In order to trace the origin of the unbelief and sophistry which spread so generally during the last century amongst all classes of society, from the philosophising prince on the throne to the proletaire, it will be sufficient to catch the thread of that opinion at one extremity of Europe, by which to unravel the intricate web of the whole system. Take France for Europe, Paris for France, and for Paris one saloon, that of the Baron d'Holbach, the focus of that philosophy, whence, as from a centre, it spread far and wide, blasting, like the Roman mal-aria, whatever it met with on its way—religion, morals, generous sentiments, and every venerable social custom. The respective characters of the frequenters (les habitués) of this saloon, their station in society, their mutual relations, are reflected in every part of their doctrine. It may be said indeed that the drama enacted by these heroes of the Encyclopedia was framed with strict accuracy as regards the scene of action, the time and the dramatis personæ. A few characters sufficed for the plot. The chief character, the monarch of the piece, was Voltaire, a man of genius, but of a malignant and scornful disposition;—a philosopher who looked askance on nature, though a favourite of fortune; an open enemy of Christianity, though he had never suffered persecution in Christian countries; a destroyer of the monarchical principle, and yet finding admirers and friends amongst crowned heads; scorning at nobility and birth, and yet servile to the great and covetous of the prerogatives which it was his trade to bring into contempt. Voltaire was the personification of that superficial, unprincipled sect of reformers who depreciate what others possess from lust to appropriate it to themselves; in short, of that egotism and materialism which were the Alpha and Omega of French philosophy in the eighteenth century, disguised under the long toga of the philosophers of ancient times. Besides this idol of the Salon d’Holbach, who, whether present or absent, always presided there in spirit, the daily company was made up of Diderot, an enthusiast by nature, a cynic and a sophist by profession; of d'Alembert; of the malicious Marmontel; of the philosopher Helvetius, proud of dining with gentlemen and ladies of bon ton; of the would-be sentimentalist Grimm; and finally of the baron himself, the host of la raison encyclopedique. Secondary parts were taken by affiliated members, such as Hume, Gibbon, Bolingbroke, Walpole, and Tronchin, a Swiss. The female characters were acted by ladies whose respective saloons were so many offices for the sale of wit. These were Mesdames Geoffrin, Du Deffand, and Mlle. de l'Espinasse—the admirers of Ninon de l'Enclos, the modern Aspasia. Mesdames d'Houdetôt and de l'Epionai, la belle et bonne, had the more sentimental parts allotted to them. Frederick the Great was the Mars of the piece. The chorusses were easily got up of the women and idlers wandering in the streets of Paris, or of any other capital; and amongst them were even some aristocrats and courtiers, who considered it bon ton and a pleasant pastime to ridicule their own privileges, little suspecting that all this would one day lead to a serious result. Finally the spectators, and enthusiastic spectators too, of this drama, were the whole population of France, rushing rapidly, though unconscious of it, into a most horrible revolution.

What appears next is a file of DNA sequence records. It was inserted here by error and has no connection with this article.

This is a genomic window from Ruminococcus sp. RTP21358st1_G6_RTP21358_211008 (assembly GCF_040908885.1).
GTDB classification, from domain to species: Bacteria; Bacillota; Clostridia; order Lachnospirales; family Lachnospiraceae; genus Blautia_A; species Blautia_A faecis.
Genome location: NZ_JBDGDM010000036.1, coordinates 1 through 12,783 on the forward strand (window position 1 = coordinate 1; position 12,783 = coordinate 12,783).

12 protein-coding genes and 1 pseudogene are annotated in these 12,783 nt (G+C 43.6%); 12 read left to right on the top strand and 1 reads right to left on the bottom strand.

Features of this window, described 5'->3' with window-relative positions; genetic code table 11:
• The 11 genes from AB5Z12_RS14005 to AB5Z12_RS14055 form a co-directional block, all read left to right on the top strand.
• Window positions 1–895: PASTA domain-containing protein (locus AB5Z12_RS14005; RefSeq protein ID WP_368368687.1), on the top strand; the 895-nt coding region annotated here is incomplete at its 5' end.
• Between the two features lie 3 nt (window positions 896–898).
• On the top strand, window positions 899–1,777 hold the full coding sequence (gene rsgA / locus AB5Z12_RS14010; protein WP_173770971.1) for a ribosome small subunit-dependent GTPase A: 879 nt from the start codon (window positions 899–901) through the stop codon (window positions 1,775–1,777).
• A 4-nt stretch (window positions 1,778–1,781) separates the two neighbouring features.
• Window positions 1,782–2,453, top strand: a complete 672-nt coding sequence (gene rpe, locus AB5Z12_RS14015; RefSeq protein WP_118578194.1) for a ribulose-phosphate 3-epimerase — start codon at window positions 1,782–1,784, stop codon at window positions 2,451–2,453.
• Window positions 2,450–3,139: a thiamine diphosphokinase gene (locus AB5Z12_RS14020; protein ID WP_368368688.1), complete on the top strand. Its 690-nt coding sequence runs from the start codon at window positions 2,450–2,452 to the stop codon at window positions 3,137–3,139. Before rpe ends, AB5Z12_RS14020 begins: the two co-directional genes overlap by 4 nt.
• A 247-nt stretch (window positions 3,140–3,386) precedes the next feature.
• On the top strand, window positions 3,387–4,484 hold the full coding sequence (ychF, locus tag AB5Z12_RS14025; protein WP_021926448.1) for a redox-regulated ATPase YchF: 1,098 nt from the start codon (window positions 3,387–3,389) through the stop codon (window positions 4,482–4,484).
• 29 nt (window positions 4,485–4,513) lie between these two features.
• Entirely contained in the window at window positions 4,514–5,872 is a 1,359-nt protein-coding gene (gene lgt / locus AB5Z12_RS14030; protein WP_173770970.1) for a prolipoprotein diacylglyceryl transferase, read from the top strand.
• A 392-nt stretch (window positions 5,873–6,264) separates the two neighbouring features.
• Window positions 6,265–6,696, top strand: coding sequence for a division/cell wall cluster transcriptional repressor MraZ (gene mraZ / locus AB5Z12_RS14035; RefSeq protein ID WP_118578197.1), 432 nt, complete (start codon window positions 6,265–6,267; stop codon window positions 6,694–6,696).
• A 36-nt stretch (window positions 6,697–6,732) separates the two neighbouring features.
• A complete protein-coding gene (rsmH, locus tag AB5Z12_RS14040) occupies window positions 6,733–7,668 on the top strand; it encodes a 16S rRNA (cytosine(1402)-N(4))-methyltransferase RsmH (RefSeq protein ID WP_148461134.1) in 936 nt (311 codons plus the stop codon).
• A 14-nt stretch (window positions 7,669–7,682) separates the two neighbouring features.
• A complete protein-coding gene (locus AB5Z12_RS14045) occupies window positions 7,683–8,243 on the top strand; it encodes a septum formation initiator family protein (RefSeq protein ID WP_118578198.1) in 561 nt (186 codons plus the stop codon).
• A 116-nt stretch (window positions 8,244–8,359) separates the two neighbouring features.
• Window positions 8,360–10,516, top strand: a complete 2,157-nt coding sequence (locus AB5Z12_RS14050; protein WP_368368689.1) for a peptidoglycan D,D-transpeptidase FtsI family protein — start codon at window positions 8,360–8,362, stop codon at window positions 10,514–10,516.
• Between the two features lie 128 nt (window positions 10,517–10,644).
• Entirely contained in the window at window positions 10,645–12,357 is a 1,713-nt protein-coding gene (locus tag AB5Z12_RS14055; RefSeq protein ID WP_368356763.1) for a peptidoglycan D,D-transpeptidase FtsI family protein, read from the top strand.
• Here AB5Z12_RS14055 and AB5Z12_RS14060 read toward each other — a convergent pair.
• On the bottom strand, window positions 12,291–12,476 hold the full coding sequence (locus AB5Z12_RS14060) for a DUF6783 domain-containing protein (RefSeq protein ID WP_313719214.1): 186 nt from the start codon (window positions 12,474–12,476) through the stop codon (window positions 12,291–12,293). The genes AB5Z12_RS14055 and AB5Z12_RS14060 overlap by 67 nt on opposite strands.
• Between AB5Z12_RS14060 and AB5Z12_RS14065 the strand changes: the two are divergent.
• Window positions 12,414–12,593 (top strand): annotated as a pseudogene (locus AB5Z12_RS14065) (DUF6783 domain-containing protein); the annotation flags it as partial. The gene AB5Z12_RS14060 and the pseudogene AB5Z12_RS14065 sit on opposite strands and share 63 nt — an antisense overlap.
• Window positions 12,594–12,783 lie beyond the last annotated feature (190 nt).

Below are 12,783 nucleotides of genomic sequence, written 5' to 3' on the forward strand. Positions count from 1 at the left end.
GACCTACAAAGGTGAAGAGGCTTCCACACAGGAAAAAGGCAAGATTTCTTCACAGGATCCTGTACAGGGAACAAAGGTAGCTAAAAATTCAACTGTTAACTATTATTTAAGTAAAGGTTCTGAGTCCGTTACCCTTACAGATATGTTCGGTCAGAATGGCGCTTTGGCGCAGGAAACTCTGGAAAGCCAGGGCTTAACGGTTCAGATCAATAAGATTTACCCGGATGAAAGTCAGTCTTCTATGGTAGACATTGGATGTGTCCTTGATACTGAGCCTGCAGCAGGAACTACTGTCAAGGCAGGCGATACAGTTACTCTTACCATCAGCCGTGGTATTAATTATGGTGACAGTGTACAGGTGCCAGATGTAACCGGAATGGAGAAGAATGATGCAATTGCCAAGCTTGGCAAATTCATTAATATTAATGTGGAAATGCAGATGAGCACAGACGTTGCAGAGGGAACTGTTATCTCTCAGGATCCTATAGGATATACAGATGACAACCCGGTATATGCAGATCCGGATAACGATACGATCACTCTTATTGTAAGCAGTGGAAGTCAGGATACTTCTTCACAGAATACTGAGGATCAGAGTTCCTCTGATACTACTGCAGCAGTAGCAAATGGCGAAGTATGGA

Whilst the sect d’Holbach were preaching with unheard-of arrogance their dogmas of materialism and atheism, they disco vered one day, to their great astonishinent, a false brother amongst them, a heretic to their new creed. This heretic was Jean Jacques Rousseau. Having with great difficulty emerged from the most obscure condition, being already forty years of age, poor and timid, he arrived in Paris a perfect stranger, and soon came in contact with some adepts of the sect d'Holbach. He was drawn towards them no less by his large sympathies of literary plebeism than by being in common with them of a low origin, in a capital of aristocracy and monarchy. But these ties were broken on the appearance of the first work of Rousseau, in which the d'Holbach coterie at once detected a spirit hostile to their own. They flattered themselves that they had tuned the opinion of all Europe to their philosophical strain, when suddenly they heard a voice proceed from amongst themselves, the strange sound of which struck them with horror. Their conduct towards him was at first full of cunning, such as well beseemed the French philosophers of the eighteenth century. They did not cast off the mask of friendship, but endeavoured rather to destroy his talent in the bud. They resolved, by directing the sensitive mind of the enthusiast, to convert to their own use its weakness and aberration. Accordingly it was decreed amongst them that Rousseau should act the part of the clown of the English stage. They skilfully confirmed him in his misanthropic mood, and used every means to drive him into a most audacious cynicism. But when in spite of their baneful influence, the genius of Rousseau rose by its own energy, and shone bright through the clouds of gloom in which
they had involved him, and when his opinions proved more and more inimical to the tenets of their sect, their malignity burst forth, and from pretended friends they declared themselves his irreconcileable enemies. Had the Holy Inquisition been in the bands of these enemies of the Catholic Church, Rousseau would have been an auto-da-fè. “ Ardent missionaries of atheism,” says he," and very imperious dogmatists, they could not bear without anger that upon any point whatever a man should dare to think otherwise than themselves.”* Rousseau was worthy to fall a martyr to the fanatical egotism of these honey-tongued tyrants. His native profound genius overleapt at one bound the narrow limits of their doctrine. His heart, no less than his understanding, forced him to acknowledge that religion, of which they presumed to speak irreverently, as the foundation-stone of all morality and truth. He perceived at once the fatal results which the dissolute morals, and contempt of every duty and virtue, inculcated by the new philosophy, must inevitably produce. He predicted to them, at ihe very moment when they had reached the zenith of their success, the epoch when their fame and philosophy should be scattered to the winds. Rousseau in fact was in advance of his age: he forms the first link of that spiritual philosophy which was destined to overthrow the materialism of the eighteenth cen. tury. Philosophers and poets after him combatted materialism, but they came in their appointed time: he was before his. From this cause, notwithstanding his great genius and good intentions, sprung many of his sophisms and errors, as also the envy which he excited and the persecution which he suffered and the misfortunes which persecuted him even to the grave.
Thrown into the midst of a society of unbelievers, who repudiated the idea of the divine origin of any institution, he discovered one day with amazement and terror that not an individual amongst them either believed, or felt, or thought like himself. He had thus no alternative left him but to fancy himself mad, or to arm himself as with “triple steel” with the faith which, for his misfortune, he did not possess in full measure. Plato, who himself lived in an age of sophists and unbelievers, said, that a man under similar circumstances could not be saved without a miracle, and that his very virtues would be the means of his destruction. “ For,” adds he, “ man can ueither become great nor good without a great and good society to nurture him.”p. But, on the other hand, ihis untimely appearance of Rousseau--the source of his errors and misfortunes—makes of his life and memory one of the most touching and sublime episodes in the spiritual history of
• Les Reveries du Promeneur Solitaire.
* Plato's Republic, book viii.